Coronavirus Relief Fund Created to Help DMD Patients, Families

Coronavirus Relief Fund Created to Help DMD Patients, Families
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The COVID-19 pandemic has forced many to shelter at home, caused millions of layoffs, and tightened budgets. But for families affected by Duchenne muscular dystrophy (DMD), who front extra medical costs and must decide between working and potentially exposing their son to the virus, the pandemic can add an extra layer of financial burden. 

To help these families, the Duchenne Family Assistance Program, which usually offers financial aid for vehicle conversions, wheelchairs, home modifications, and other care devices, announced a Coronavirus Relief Fund in April. 

Eleven DMD organizations — Team Joseph, 4 Jake’s Sake, Hope for Gus, JB’s Keys to DMD, Joaquin’s Warriors, Cure Duchenne, Kindness Over Muscular Dystrophy, Little Hercules Foundation, Michael’s Cause, Pietro’s Fight ​and Walking Strong — pooled resources and have committed about $150,000 to a $250,000 fundraising goal. 

Marissa Penrod, Team Joseph founder and creator of the fund, is hoping to help 400 to 500 families with “critical” needs or unexpected expenses, from mortgages to groceries to utility bills. 

Families can apply through the Family Assistance website, and the only requirement for obtaining the funds, either $200 or $500, is providing proof of a DMD diagnosis

“In times of a crisis, it’s really important to move quickly and to make sure you can get the assistance into the hands of the families that really need it,” Penrod told Muscular Dystrophy News Today by phone, explaining why the process remains relatively simple.

Applicants can also request a separate $100 mini-grant for each child in the household related to education and entertainment. Recipients can use the funds however they see fit. One family used the extra money to buy their son a birthday gift.

“We’re really trusting families to know what’s best for their families and decide what they need to use this for,” Penrod said. “We give guidelines, but there aren’t strict requirements.”

To limit exposure to COVID-19, families might stock up on groceries once every two weeks rather than once a week. For many who are living paycheck to paycheck, or on unemployment, that new routine may be difficult. That’s an example of how Penrod imagines the funds would be used. 

The pandemic made money tight for JB Brown-Crowley, who has a 12-year-old with DMD and is a small business owner. Brown-Crowley said she and her husband lost 75% of their income, which supports her son, Charlie, and 5-year-old daughter Cici. They applied for the relief fund — receiving $500 as a family and $100 for each of their children.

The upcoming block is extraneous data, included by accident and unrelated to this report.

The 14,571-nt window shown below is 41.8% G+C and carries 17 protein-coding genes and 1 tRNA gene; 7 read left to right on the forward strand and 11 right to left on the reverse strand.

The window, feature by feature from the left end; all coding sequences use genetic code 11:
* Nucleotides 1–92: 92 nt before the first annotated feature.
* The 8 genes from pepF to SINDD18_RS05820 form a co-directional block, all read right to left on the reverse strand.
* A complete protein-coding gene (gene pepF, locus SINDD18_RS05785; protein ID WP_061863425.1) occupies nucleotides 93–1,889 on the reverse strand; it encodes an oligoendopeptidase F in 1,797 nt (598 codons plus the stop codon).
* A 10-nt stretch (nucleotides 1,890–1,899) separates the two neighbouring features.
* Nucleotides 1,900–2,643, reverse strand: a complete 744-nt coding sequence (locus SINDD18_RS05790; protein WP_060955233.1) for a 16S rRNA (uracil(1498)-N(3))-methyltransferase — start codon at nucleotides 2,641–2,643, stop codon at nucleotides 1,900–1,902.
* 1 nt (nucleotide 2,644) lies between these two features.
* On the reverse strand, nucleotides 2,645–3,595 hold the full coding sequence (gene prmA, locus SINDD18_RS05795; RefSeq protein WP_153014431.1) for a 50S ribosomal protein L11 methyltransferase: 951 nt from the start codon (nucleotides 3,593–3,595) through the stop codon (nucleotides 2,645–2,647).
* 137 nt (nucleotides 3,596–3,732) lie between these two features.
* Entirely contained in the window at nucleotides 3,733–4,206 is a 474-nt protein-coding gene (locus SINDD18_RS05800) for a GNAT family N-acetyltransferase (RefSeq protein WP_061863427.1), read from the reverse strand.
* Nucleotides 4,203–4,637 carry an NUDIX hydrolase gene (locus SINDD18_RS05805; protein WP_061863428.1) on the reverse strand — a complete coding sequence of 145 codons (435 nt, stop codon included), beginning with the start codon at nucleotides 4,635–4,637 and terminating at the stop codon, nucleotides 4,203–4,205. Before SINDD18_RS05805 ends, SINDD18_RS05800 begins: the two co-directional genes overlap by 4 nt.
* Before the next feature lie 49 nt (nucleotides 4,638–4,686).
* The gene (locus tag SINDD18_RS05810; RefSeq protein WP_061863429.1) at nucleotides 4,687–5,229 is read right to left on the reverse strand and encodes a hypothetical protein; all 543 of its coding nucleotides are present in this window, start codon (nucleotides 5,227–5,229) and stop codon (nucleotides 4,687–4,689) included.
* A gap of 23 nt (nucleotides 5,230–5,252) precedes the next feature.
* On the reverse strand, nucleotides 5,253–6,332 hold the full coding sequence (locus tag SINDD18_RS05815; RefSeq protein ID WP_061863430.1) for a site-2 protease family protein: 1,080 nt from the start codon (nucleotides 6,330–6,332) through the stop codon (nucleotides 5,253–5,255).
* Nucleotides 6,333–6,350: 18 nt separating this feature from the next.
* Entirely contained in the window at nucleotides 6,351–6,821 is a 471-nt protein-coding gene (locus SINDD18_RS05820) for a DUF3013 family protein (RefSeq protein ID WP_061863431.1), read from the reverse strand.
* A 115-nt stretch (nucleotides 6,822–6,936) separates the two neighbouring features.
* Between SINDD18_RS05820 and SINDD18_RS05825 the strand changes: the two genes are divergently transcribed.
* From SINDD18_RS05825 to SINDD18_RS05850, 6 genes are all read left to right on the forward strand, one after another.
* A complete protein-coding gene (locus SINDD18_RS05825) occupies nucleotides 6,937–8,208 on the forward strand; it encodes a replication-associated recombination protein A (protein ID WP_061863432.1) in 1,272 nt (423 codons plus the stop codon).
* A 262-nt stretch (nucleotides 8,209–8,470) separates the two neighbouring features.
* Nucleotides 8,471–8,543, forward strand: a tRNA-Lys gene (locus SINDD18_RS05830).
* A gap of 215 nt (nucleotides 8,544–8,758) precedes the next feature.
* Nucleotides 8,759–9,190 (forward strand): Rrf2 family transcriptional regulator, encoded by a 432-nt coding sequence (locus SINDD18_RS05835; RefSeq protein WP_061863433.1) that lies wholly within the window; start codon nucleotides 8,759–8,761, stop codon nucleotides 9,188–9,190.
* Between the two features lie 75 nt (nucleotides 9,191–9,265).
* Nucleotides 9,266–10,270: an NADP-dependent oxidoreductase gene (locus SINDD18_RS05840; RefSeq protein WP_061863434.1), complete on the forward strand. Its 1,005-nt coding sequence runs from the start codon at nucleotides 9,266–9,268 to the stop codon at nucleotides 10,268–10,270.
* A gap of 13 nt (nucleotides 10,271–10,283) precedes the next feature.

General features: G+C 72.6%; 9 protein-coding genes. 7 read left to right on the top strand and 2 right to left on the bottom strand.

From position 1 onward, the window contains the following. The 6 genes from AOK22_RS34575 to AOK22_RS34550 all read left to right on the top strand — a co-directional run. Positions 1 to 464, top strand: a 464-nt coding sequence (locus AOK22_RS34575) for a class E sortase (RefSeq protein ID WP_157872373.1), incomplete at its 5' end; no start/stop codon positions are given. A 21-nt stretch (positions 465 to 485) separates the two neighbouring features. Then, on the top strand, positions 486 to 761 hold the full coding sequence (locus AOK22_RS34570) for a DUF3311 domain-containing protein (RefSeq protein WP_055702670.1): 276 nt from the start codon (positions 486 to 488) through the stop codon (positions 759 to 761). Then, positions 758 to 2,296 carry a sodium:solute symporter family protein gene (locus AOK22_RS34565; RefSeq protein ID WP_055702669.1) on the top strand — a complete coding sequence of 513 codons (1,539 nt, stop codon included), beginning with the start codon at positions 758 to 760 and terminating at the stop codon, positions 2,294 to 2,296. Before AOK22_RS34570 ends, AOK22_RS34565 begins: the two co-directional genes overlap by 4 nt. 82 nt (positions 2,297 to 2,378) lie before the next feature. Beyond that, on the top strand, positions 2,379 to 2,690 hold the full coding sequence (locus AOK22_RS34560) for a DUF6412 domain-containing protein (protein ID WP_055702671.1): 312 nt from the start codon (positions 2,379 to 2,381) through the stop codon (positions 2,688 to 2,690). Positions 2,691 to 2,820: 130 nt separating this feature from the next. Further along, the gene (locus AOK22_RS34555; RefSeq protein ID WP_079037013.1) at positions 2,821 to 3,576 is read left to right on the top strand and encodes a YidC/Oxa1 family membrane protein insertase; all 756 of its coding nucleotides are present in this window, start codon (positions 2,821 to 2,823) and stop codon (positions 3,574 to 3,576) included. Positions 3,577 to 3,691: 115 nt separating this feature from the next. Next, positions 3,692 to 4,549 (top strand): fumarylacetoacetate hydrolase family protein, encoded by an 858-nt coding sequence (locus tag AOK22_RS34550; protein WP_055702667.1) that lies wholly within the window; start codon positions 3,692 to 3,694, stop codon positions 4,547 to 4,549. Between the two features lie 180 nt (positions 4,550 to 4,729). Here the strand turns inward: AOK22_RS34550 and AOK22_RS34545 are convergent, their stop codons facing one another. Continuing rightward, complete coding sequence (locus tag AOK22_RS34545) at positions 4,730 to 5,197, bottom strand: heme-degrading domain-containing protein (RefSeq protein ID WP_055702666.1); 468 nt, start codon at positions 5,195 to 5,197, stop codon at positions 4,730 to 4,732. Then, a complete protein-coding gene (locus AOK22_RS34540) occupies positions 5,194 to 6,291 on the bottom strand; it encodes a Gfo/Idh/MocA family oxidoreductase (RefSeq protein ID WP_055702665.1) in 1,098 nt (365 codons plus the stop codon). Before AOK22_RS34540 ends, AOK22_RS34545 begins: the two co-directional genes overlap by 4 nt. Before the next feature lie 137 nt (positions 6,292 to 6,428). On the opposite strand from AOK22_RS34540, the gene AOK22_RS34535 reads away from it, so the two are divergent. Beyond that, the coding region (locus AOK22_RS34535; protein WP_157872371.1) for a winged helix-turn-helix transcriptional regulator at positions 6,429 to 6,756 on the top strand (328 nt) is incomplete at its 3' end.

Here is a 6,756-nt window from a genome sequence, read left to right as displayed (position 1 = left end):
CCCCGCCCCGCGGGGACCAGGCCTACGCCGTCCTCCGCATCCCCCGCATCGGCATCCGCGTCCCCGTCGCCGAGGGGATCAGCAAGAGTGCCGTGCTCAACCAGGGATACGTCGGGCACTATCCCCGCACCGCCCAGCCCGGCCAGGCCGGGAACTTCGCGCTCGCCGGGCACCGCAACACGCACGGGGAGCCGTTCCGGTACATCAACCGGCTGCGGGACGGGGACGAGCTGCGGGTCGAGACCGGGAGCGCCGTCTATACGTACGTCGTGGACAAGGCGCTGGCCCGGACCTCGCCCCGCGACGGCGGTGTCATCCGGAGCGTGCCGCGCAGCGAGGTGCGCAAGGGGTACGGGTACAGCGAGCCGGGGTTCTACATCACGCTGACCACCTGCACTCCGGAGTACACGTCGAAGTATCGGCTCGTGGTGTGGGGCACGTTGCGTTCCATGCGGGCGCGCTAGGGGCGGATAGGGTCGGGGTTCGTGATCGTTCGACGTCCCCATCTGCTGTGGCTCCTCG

“Having that money it’s just such an assurance and peace of mind. Without that money, we would have definitely been in dire straights,” Brown-Crowley said. They immediately put the money toward buying groceries and will wait to spend the $200 from the mini-grants for summer activities.

Donations to support the fund also are being accepted, and Penrod said they raised about $15,000 on May 5 for Giving Tuesday Now, a worldwide fundraising initiative for COVID-19-related aid. 

Each household can apply for the funds only once because, according to Penrod, they want to help as many families as possible. 

For now, the fund will continue indefinitely, and Penrod hopes the Family Assistance Program can keep the relief fund open into the fall, though they are evaluating the time frame week by week.

Penrod started Team Joseph within a year after her son, Joseph, 17, was diagnosed with DMD in 2008. The organization initially focused on raising money for research and more recently added an assistance arm. It arose from a conversation with a neurologist who said some families could not afford the train fare to get treatment.

Team Joseph and the Little Hercules Foundation partnered in 2017 to create the Duchenne Family Assistance Program and provide financial resources for those who could not afford all the costs associated with caring for a child with DMD. The same logic applies for the Coronavirus Relief Fund.

“I never wanted taking care of your child to be a function of your finances, that if you could afford care, you were one of the lucky ones,” Penrod said.

Hawken Miller is a recent graduate from the University of Southern California and an aspiring young journalist. He has previously worked for the Sacramento Bee, KTLA 5 News and at USC Annenberg Media.
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José is a science news writer with a PhD in Neuroscience from Universidade of Porto, in Portugal. He has also studied Biochemistry at Universidade do Porto and was a postdoctoral associate at Weill Cornell Medicine, in New York, and at The University of Western Ontario in London, Ontario, Canada. His work has ranged from the association of central cardiovascular and pain control to the neurobiological basis of hypertension, and the molecular pathways driving Alzheimer’s disease.
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Hawken Miller is a recent graduate from the University of Southern California and an aspiring young journalist. He has previously worked for the Sacramento Bee, KTLA 5 News and at USC Annenberg Media.
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